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UK EXPERIENCE IN WOMEN PROTECTION AGAINST VIOLENCE Outline 1. Introduction 2. Overview of violence against women in the world 3. The fact of violence against women in the UK 4. Suggestions and Solutions (key findings) 5. International attempts to eliminate violence against women 6. Conclusion Introduction Domestic violence has been present in society and accepted practice of many cultures for hundreds of years. Over the past two decades, extensive research has been done on the dynamics of domestic violence. Through this research, many of the aspects of domestic violence are better understood. Various researchers have studied the characteristics of both the female victim and the male perpetrator, and have researched the effects on men, women, and the invisible victims of domestic violence: the children. This paper will hypothesize that an exposure to violence leads to emotional instability in women. The dependent variable of this paper will be emotional instability. The independent variable will be the exposure to domestic violence. In order to conceptualize domestic violence and emotional instability the concepts must be defined. Domestic violence includes pushing, slapping, or grabbing, throwing objects, kicking, biting or punching, beating up, raping or sexually exploiting an adult or child and/or threatening with a weapon. Emotional instability includes behavioral problems, depression, lack of attachment or emotional bond to a boyfriend or husband, low cognitive ability and educational achievement, and poor social skills. Overview of violence against women in the world Measurement of domestic violence is complex and varied. To measure the frequency of domestic violence, a women’s refuge or shelter are most likely to house the victims of domestic violence. After arraignment to meet with the victims, questions will include the number of time the following events had taken place e.g., slapping, or grabbing, throwing objects, kicking, biting or punching, beating up, raping or sexually exploiting an adult or threatening with a weapon. The measure will be score on a 0, 1 binary scale whereby if the respondent indicates that they have experienced any one or more of the events, they receive a score of 1, if they have experienced none of the events they receive a score of 0. When measuring emotional instability in women it may be important to get husband’s opinion. Information will be collected directly from the husband concerning the woman’s behavior during the previous 6 months. A number of questions will include internalizing or externalizing behaviors. Internalizing behaviors include sadness, depression, and lack of attachment or emotional bond to the boyfriend or husband. Externalizing behaviors include being oppositional, aggressive, and overactive. In addition, other questions will base on a job performance, functioning at home, peer relationships, and poor social skill. From these items, the measure will be score on a 0, 1 binary scale whereby if the respondent indicates that they have observed any one or more of the events, they receive a score of 1, if they have experienced none of the events they receive a score of 0. Higher scores indicate more problems. The fact of violence against women in the UK The UK Domestic Violence study, launched in 1999, is an intensive longitudinal evaluation of a cohort of British women who were either victims of physical abuse, witnesses of spouse abuse, both victims and witnesses, or neither victims nor witnesses. Women were evaluated three times. In Phase I, when the women averaged 18 years of age, mothers, fathers, and their teachers were asked to evaluate the women's peer relationships. In Phase II, approximately 25 to 35 years old women, colleagues at work were asked to provide information about the target women's adjustment and job performance. In Phase III, when the participants averaged older than 35 years of age, women themselves were interviewed about various aspects of their development. The current report focuses on women's adjustment at work, as reflected by data collected in Phases I and II. Suggestions and Solutions (key findings) Phase I Two sets of variables were determined: dependent and independent variables. The independent variables were set as age, gender, and the domestic violence level. The dependent variables, thus, were selected as the degree of psychological harm based on the independent variables. In other words, the relationship between dependent and independent variables can be best understood as the formula with F(x) and x, where F(x) is our function (dependent variable) and x is the factor (independent variable) that influences the outcome of the function. The study that is depicted in this paper aims to discover to what extent gender, age, and level of violence should be viewed as significant factors in determining the degree of post-psychological stress caused to the participants. The sample comprised 110 18 - to 23-year-old women and their relatives (Coie, Dodge & Kupersmidt 1990, p.67). In order to control for risk factors that hampered the interpretation of earlier findings, only women who were living at home with both biological parents were chosen (Coie, Dodge & Kupersmidt 1990, p.67). Mentally retarded women, women who were victims of sexual abuse, and only women who were victims of psychological maltreatment were excluded from the study. Also excluded from the sample were young women whose parents were diagnosed with psychiatric disorders. Social workers were asked to identify women in their caseloads who were believed to be victims or witnesses of domestic violence and to provide detailed descriptions of at least one incident of woman or spouse abuse in the past 6 months. The information they provided was supplemented by interviews with parents and women. Specifically, husbands' and wives' responses to questions on the Area of Change Questionnaire (ACQ; Margolin, Talovic, & Weinstein, 1983) about hitting one another, as well as mothers' and children's responses in semi-structured interviews were used to corroborate the social workers' reports. For purposes of the initial analysis, a report of child or spouse abuse by any informant was sufficient to place the young woman in one of four groups -- child abuse (n = 33), spouse abuse (n = 16), abused witnesses (n = 30), and comparison (n = 31). Data Collection in the Home The young women's and parents' reports of behavior problems, depressive symptoms, and perceptions of the parents were analyzed and described in a number of reports (Sternberg et al., 1993; Sternberg, Lamb, Greenbaum, Dawud, Cortes, & Lorey, 1994). Briefly, the study depicted in this paper found that, although there were differences among women in the four groups with respect to behavior problems, these differences depended on the informant. For example, women who were abused by their husbands reported the highest level of behavior problems in their children (on the binary scale shown in the introductory paragraph), whereas women who were not abused reported similar levels of behavior problems whether or not the child was abused binary score being lower).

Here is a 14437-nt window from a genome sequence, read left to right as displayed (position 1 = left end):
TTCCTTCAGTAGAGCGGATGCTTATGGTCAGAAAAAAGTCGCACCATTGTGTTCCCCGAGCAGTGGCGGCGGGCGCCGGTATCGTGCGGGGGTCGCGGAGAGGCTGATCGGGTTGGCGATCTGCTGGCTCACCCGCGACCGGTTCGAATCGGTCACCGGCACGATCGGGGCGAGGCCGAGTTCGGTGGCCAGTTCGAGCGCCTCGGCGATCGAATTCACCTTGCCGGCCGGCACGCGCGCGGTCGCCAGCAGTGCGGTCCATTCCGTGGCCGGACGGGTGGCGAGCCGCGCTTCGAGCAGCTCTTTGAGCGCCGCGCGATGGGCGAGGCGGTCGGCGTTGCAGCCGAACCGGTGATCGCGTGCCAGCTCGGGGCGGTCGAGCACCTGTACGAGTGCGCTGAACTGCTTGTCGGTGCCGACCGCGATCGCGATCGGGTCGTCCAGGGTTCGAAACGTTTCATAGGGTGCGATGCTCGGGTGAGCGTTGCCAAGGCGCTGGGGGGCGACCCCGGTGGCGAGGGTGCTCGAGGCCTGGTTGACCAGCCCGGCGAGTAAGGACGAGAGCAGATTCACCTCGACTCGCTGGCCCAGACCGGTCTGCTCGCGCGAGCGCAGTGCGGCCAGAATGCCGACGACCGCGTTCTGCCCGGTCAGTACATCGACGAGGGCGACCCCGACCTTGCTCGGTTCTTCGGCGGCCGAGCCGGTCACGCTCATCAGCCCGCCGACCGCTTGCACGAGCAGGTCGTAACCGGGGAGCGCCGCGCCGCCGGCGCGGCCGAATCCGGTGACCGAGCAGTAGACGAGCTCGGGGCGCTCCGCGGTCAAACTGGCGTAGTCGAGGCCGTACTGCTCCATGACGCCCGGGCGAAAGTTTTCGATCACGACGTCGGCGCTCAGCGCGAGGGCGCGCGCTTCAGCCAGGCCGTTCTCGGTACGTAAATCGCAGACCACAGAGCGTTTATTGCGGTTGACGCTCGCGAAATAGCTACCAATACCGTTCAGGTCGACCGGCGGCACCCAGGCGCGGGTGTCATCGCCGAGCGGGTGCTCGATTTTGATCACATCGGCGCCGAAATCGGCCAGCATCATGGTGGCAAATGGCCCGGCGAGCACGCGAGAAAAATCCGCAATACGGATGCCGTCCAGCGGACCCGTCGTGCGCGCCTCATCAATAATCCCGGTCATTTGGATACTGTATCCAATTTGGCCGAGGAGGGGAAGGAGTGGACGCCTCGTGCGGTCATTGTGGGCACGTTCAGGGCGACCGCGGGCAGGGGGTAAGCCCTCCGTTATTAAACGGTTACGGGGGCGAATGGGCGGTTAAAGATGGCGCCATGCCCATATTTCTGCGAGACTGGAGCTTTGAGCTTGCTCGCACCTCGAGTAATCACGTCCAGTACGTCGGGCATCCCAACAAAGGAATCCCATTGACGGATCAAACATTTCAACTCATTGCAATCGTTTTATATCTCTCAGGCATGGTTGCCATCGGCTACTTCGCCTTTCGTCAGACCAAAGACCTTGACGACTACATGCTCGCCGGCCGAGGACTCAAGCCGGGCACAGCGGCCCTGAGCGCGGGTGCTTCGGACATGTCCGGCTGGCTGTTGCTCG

In contrast, when children were the informants, those children who themselves were abused (child abuse and abused witness) reported the highest levels of behavioral problems (highest binary score). Interestingly, although children reported fewer problems than mothers did, group differences were evident on the internalizing subscales of the Youth Self-Report (Achenbach & Edelbrock, 1987), whereas analyses of parental reports revealed no group differences in internalized behavior problems. Differences among informants underscore the fact that different reporters are sensitive to different types of information (Sternberg et al., 1997), and highlight the importance of obtaining information from more than one informant. An analysis of children's perceptions of their parents using the Family Relations Test (Bene & Anthony, 1957) revealed that children who were abused by their parents assigned more negative attributes to abusive parents (Sternberg et al., 1994). When only one parent was abusive, however, children's perceptions of their non-abusive parents resembled those of children in the comparison group. These findings show how important it is to collect information about both perpetrating and non-perpetrating parents in violent families. Phase I Results Contrary to the general predictions, teachers perceived few differences between young women who were exposed to family violence and their counterparts in the comparison group (Coie, Dodge & Kupersmidt 1990, pp. 27-29). On the TRF, teachers reported no differences between girls in the violence group and girls in the comparison group, although it is noteworthy that the majority of young women in this sample were reported to have many behavior problems. On the average, teachers assigned the girls scores ranging from 1 to 1.5 standard deviations above the mean scores in Achenbach's standardization sample, and two thirds of the young women in this sample were viewed by their teachers as in need of clinical intervention. Girls who experienced some violence differed from those in the comparison group on the Adaptive Functioning Dimension on the TRF, however, with girls in the violence group deemed less competent than girls in the comparison group. It was again interesting to note that most of the girls in this sample were assigned scores below the average in Achenbach's standardization sample. Whereas the average scores in Achenbach's sample ranged between 17 and 19 (depending on gender), the average scores in our sample ranged from 10 to 15, with young women in the violence groups obtaining lower scores than women in the comparison group (results are summarized in Table 1). Interestingly, there were no group differences on the academic functioning dimension; most of the women were considered by their teachers to be performing quite poorly, regardless of their exposure to family violence (results are summarized in Table 1). Peers and teachers' perceptions of girls’ peer relationships on the RCP and the TRSPR, respectively were examined next. A review of the RCP ratings suggests that classmates did not view target women in the violent and nonviolent groups differently (results are summarized in Table 2). Likewise, teachers did not report group differences on the TRSPR, although girls in the study (whether in the violence or comparison groups) were considered more aggressive, more isolated, and less effective as leaders than their classmates. These findings suggest that the children in the sample had less competent peer styles than randomly selected classmates, but that their social competence was not affected by violent experiences in the home. TABLE 1 Group Differences in Adaptive Functioning Score -- Phase I Child Abused Combined Abuse Witnesses Witnesses Violence Comparison Dimension (n = 16) (n = 9) (n = 13) (n = 38) (n = 19) Total adaptive 11.20 * 11.22 * 10.85 * 11.08 * 15.17 * functioning (4.07) (5.38) (3.53) (4.13) (5.29) Academic 2.56 2.00 2.20 2.29 2.18 functioning (1.23) (1.29) (.77) (1.09) (.81) Note. Standard deviations appear in parentheses, * p < .05. TABLE 2 Peer and Teacher Ratings of the Young Women's Social Styles With Peers Girls Abused Combined Social Style Abuse Witnesses Witnesses Violence Comparison (n = 16) (n = 10) (n = 13) (n = 39) (n = 16) Sociability 2.64 1.90 1.79 2.17 2.06 (1.48) (1.56) (1.05) (1.40) (1.53) Sensitivity 1.80 1.56 1.51 1.64 1.53 (1.01) (1.02) (1.09) (1.02) (1.19) Well-behaving 1.35 1.45 1.30 1.37 1.14 (1.03) (1.01) (1.08) (1.04) (1.10) Aggression 2.07 1.76 1.62 1.84 1.47 (.74) (1.16) (.86) (.90) (1.23) Teacher rating scales (n = 18) (n = 11) (n = 13) (n = 42) (n = 21) Leadership 2.72 2.09 3.70 2.86 3.19 (1.3) (2.1) (1.8) (1.7) (1.5) Aggression 3.55 3.90 3.00 3.48 2.20 (2.3) (2.1) (1.8) (2.1) (1.6) Isolation 3.94 5.20 2.80 4.10 3.35 (2.36) (2.1) (1.8) (2.3) (2.3) Note. There were no significant group differences; standard deviations appear in parentheses. In summary, although there were few differences between women who had and had not been exposed to domestic violence, most of the young women in this sample were rated by their teachers as having more behavioral symptoms than average, poorer than average social skills, and poorer academic skills than average. This suggests that the other disadvantages faced by these relatively impoverished women overwhelmed any effects of exposure to domestic violence. If true, this would underscore the importance of evaluating other possible influences on young woman adjustment when exploring the effects of domestic violence or other traumatic events (Krispin, Sternberg & Lamb 1992, pp. 299-302). Phase II Approximately 2 years after the initial assessment, the researchers who conducted the first study began contacting the teachers and college counselors of the 110 women who participated in Phase I of the study. By this time, the women were married were no longer at colleges. Eighteen principals refused to participate, six of them for religious reasons. We were able to obtain information from 83 of the teachers, however. The participants averaged 24.7 years of age when their teachers were interviewed about their adjustment. In order to examine the long-term effects of family violence, they attempted to re-assess the presence and extent of family violence by asking social workers to describe violent incidents reported to them since Phase I. Unfortunately, the researchers were able to obtain detailed information from social workers concerning only 48% of the families (Krispin, Sternberg & Lamb 1992, pp. 299-302).